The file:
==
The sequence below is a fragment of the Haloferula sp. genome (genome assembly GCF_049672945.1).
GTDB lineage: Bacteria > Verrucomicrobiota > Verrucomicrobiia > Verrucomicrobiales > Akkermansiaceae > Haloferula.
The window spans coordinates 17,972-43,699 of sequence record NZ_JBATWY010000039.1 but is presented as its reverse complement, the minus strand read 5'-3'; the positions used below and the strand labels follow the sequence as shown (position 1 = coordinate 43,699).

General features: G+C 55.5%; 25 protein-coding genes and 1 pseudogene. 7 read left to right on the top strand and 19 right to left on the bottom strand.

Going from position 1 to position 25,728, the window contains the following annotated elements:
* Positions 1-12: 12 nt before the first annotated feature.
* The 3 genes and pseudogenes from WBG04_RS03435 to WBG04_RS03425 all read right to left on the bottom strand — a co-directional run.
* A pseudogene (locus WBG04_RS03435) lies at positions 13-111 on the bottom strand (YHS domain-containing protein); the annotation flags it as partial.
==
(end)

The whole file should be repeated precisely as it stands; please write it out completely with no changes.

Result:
The sequence below is a fragment of the Haloferula sp. genome (genome assembly GCF_049672945.1).
GTDB lineage: Bacteria > Verrucomicrobiota > Verrucomicrobiia > Verrucomicrobiales > Akkermansiaceae > Haloferula.
The window spans coordinates 17,972-43,699 of sequence record NZ_JBATWY010000039.1 but is presented as its reverse complement, the minus strand read 5'-3'; the positions used below and the strand labels follow the sequence as shown (position 1 = coordinate 43,699).

General features: G+C 55.5%; 25 protein-coding genes and 1 pseudogene. 7 read left to right on the top strand and 19 right to left on the bottom strand.

Going from position 1 to position 25,728, the window contains the following annotated elements:
* Positions 1-12: 12 nt before the first annotated feature.
* The 3 genes and pseudogenes from WBG04_RS03435 to WBG04_RS03425 all read right to left on the bottom strand — a co-directional run.
* A pseudogene (locus WBG04_RS03435) lies at positions 13-111 on the bottom strand (YHS domain-containing protein); the annotation flags it as partial.